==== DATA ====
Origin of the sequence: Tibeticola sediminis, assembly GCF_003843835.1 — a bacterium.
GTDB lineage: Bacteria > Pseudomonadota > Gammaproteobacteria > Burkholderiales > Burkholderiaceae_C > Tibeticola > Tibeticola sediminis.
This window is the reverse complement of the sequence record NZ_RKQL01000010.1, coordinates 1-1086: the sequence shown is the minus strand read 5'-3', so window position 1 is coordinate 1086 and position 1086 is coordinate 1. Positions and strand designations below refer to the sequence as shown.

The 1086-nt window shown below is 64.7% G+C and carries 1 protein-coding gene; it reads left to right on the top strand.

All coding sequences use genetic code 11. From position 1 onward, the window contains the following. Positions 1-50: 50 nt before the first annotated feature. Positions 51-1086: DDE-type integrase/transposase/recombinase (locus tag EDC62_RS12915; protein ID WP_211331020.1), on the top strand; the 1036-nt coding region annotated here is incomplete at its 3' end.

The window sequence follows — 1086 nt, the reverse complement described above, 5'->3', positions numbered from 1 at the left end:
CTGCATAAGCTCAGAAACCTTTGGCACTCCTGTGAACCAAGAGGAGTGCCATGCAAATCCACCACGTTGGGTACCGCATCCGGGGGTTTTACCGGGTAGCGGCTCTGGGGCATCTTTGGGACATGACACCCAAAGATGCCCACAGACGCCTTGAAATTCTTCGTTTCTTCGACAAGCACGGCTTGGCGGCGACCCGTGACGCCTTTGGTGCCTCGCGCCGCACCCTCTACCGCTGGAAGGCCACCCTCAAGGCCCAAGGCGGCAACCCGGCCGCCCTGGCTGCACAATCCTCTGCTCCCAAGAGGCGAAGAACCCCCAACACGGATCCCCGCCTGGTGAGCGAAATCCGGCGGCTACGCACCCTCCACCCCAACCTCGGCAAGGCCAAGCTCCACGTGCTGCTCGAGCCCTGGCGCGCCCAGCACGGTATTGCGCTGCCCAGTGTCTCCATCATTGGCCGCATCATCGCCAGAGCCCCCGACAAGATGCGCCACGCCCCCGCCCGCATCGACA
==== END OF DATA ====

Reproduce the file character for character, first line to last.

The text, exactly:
Origin of the sequence: Tibeticola sediminis, assembly GCF_003843835.1 — a bacterium.
GTDB lineage: Bacteria > Pseudomonadota > Gammaproteobacteria > Burkholderiales > Burkholderiaceae_C > Tibeticola > Tibeticola sediminis.
This window is the reverse complement of the sequence record NZ_RKQL01000010.1, coordinates 1-1086: the sequence shown is the minus strand read 5'-3', so window position 1 is coordinate 1086 and position 1086 is coordinate 1. Positions and strand designations below refer to the sequence as shown.

The 1086-nt window shown below is 64.7% G+C and carries 1 protein-coding gene; it reads left to right on the top strand.

All coding sequences use genetic code 11. From position 1 onward, the window contains the following. Positions 1-50: 50 nt before the first annotated feature. Positions 51-1086: DDE-type integrase/transposase/recombinase (locus tag EDC62_RS12915; protein ID WP_211331020.1), on the top strand; the 1036-nt coding region annotated here is incomplete at its 3' end.

The window sequence follows — 1086 nt, the reverse complement described above, 5'->3', positions numbered from 1 at the left end:
CTGCATAAGCTCAGAAACCTTTGGCACTCCTGTGAACCAAGAGGAGTGCCATGCAAATCCACCACGTTGGGTACCGCATCCGGGGGTTTTACCGGGTAGCGGCTCTGGGGCATCTTTGGGACATGACACCCAAAGATGCCCACAGACGCCTTGAAATTCTTCGTTTCTTCGACAAGCACGGCTTGGCGGCGACCCGTGACGCCTTTGGTGCCTCGCGCCGCACCCTCTACCGCTGGAAGGCCACCCTCAAGGCCCAAGGCGGCAACCCGGCCGCCCTGGCTGCACAATCCTCTGCTCCCAAGAGGCGAAGAACCCCCAACACGGATCCCCGCCTGGTGAGCGAAATCCGGCGGCTACGCACCCTCCACCCCAACCTCGGCAAGGCCAAGCTCCACGTGCTGCTCGAGCCCTGGCGCGCCCAGCACGGTATTGCGCTGCCCAGTGTCTCCATCATTGGCCGCATCATCGCCAGAGCCCCCGACAAGATGCGCCACGCCCCCGCCCGCATCGACA